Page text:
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Now that the Renters (Reform) Bill has not passed through parliament, what does it mean for periodic tenancies? Here's what landlords need to know:

The Renters (Reform) Bill was set to become the biggest change for the private rented sector within the last thirty years. One of the proposed changes is to simplify tenancy structures by abolishing Section 21 and to therefore move all tenants currently on Assured Shorthold Tenancies onto a single system of Periodic Tenancies..

However, since the announcement of the general election, the Bill and Periodic Tenancies were not introduced in time before the government closed prior to election.

So what does this mean for Periodic Tenancies?

What do letting agents think of periodic tenancies?

A report by Goodlord and the National Residential Landlord Association (NRLA) found that 47% of letting agents believed that introducing periodic tenancies would harm the sector. The idea of introducing periodic tenancies was voted the most harmful impact on letting agents compared to other policies from the Renters (Reform) Bill. In comparison to other policies such as pets in lets and introducing decent home standards, periodic tenancies are the most negatively perceived policy.

What's the difference between a fixed-term and a periodic Agreement?

In England, most tenancies in the private rented sector are Assured Shorthold Tenancies (AST's). These can be fixed term or periodic.

A fixed term tenancy is where a tenant is liable to pay rent for a pre-defined period of time - normally six or twelve months. At the end of the fixed term tenancy, the landlord and tenant can agree to renew it for a further defined period of time, the tenancy will move to a rolling periodic tenancy, or notice can be served.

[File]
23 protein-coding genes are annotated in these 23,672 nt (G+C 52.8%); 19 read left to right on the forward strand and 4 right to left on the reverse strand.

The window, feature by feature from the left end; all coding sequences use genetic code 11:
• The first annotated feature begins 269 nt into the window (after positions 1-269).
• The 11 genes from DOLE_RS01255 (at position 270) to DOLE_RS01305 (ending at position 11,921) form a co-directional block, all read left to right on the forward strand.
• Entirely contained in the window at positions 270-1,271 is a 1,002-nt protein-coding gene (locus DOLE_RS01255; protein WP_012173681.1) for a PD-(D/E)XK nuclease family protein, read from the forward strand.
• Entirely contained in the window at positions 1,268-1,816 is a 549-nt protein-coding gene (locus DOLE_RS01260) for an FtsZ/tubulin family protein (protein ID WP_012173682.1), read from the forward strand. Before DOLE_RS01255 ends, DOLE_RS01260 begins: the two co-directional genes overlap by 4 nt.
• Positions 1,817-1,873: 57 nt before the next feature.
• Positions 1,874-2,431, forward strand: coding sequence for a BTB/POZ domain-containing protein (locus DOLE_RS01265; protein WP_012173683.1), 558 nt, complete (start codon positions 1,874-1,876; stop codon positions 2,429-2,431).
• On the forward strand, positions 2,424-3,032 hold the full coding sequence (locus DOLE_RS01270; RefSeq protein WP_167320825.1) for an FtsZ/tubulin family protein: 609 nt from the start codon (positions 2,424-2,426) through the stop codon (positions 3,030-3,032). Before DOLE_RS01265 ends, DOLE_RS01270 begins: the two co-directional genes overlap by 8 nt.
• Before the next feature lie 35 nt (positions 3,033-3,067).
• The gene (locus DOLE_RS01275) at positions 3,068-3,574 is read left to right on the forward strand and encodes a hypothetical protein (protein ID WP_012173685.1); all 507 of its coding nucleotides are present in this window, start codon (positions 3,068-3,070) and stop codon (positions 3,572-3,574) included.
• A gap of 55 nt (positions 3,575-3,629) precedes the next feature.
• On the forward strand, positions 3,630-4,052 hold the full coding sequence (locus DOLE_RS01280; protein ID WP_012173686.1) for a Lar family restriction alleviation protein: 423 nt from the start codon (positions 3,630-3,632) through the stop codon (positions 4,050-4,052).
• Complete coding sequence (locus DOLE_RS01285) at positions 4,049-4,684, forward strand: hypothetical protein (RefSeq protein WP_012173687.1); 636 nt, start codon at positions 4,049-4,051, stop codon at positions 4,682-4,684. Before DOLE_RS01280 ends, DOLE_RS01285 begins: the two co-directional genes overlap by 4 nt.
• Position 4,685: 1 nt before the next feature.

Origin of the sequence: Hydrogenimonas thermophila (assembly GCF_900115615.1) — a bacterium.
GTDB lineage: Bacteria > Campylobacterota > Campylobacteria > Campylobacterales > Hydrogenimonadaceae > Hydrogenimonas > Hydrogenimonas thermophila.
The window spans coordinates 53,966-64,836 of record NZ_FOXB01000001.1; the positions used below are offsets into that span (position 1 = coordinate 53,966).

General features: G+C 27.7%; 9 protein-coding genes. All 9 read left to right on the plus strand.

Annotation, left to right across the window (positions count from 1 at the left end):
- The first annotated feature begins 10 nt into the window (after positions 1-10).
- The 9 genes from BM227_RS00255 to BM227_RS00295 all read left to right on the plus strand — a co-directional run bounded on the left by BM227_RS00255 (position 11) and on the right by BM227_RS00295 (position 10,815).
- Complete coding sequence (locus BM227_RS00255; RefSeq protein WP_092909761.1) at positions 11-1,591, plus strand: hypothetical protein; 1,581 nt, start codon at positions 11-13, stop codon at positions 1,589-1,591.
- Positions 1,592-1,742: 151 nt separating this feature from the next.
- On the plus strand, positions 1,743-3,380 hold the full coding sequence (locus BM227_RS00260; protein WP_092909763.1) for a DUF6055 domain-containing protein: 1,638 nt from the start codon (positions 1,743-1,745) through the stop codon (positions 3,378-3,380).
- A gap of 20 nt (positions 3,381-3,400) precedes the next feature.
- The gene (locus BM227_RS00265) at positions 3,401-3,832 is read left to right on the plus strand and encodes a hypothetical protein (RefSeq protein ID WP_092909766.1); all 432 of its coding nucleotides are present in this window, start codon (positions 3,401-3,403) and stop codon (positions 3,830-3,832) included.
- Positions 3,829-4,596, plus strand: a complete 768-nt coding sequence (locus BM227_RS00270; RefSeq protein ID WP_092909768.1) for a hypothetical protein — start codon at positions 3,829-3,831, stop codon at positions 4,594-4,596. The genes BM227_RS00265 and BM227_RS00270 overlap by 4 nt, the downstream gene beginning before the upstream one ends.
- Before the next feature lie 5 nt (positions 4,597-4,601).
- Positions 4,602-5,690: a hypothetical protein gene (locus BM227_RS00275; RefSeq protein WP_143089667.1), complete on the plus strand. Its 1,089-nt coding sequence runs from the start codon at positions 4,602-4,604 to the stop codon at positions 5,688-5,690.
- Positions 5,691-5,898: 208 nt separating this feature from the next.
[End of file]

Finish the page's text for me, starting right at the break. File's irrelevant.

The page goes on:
Landlords cannot issue a Section 21 Notice to evict a tenant during a fixed term tenancy, but they can use other grounds for possession. A landlord may also use a break clause to allow either party to give notice to end the tenancy early.

On a periodic contract, if a tenant wishes to leave, they would need to give the landlord required Notice. This is usually one month, and they remain liable for the rent until the time has passed. Landlords can use Section 21 to end a tenancy within two months of a periodic agreement

What does this mean for providing notice periods for AST's?

As the Renters (Reform) Bill has not passed through government before the general election, it means that no elements of the bill will come to pass in the next couple of months.

Because of this, landlords and letting agents can still use Section 21 and Section 8 notices if they wish for their tenant to vacate the property.

This means the period will be back to one month or a minimum of twenty eight days, depending on the tenancy agreement.

Why did the government propose moving to this single system of periodic tenancies?

As part of the Renters (Reform) Bill, the government highlighted to cost to landlords, of renewing tenancies yearly, as one reason for it's decision. (* Landlords with Accent Lettings never have to pay a fee for tenancy renewals - it's part of our service).

The Fairer Rented Sector white paper outlined the inflexible nature of ASTs on a fixed term which doesn't allow for tenants to move easily if they wish to.

Break clauses are one way to balance this, yet the white paper says that "tenants may find themselves locked into unsuitable, unsafe or unaffordable housing" in the interim.

The change to periodic tenancies was therefore introduced to create more flexibility for tenants, allowing them to "move when circumstances require them to".

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